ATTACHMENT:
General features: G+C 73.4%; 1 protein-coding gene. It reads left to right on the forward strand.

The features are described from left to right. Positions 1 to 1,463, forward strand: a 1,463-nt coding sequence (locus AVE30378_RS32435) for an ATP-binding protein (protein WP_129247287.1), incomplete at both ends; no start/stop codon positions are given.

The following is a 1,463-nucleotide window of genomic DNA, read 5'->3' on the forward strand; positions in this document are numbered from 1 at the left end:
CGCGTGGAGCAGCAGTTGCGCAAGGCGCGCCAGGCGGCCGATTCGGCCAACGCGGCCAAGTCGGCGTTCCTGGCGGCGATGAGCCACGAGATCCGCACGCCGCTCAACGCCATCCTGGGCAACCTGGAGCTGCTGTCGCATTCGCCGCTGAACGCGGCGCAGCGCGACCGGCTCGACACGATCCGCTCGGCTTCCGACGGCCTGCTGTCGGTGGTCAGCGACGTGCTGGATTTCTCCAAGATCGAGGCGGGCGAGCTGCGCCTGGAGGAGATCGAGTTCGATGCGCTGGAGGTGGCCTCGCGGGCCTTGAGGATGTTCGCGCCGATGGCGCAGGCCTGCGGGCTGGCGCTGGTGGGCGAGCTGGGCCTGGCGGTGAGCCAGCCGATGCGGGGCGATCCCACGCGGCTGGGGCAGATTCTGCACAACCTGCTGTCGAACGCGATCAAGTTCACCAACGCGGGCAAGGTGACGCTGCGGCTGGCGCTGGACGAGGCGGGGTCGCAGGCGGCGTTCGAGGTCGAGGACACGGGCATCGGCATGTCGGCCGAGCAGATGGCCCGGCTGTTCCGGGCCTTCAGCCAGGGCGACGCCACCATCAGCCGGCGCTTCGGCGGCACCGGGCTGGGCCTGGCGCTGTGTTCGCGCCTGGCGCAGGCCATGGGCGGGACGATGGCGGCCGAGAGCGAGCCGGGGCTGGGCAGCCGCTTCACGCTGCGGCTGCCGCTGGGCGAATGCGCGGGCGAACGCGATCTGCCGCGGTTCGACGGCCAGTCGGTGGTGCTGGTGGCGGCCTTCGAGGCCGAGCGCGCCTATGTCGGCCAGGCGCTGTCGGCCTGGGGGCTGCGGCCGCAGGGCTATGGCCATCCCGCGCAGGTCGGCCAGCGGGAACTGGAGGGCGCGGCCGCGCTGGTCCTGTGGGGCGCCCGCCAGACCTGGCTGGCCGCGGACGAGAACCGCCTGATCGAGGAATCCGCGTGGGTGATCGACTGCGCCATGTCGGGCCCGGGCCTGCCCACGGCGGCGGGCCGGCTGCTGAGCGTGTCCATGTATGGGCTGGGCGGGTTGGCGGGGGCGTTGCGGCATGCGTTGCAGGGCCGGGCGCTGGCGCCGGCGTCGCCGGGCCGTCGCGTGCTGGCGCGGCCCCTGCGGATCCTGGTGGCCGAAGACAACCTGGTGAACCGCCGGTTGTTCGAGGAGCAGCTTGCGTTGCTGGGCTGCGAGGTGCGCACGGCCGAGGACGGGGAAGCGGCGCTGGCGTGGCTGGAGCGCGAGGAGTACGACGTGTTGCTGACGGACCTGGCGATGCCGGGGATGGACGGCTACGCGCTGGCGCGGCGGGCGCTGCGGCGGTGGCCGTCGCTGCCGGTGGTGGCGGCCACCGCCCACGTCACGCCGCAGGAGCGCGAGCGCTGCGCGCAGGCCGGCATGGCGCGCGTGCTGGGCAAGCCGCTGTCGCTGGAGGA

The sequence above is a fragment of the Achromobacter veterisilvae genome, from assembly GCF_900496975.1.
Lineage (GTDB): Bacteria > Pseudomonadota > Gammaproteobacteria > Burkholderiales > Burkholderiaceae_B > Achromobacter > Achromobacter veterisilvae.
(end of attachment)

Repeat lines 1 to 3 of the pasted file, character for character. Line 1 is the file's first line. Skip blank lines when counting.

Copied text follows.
General features: G+C 73.4%; 1 protein-coding gene. It reads left to right on the forward strand.

The features are described from left to right. Positions 1 to 1,463, forward strand: a 1,463-nt coding sequence (locus AVE30378_RS32435) for an ATP-binding protein (protein WP_129247287.1), incomplete at both ends; no start/stop codon positions are given.

The following is a 1,463-nucleotide window of genomic DNA, read 5'->3' on the forward strand; positions in this document are numbered from 1 at the left end: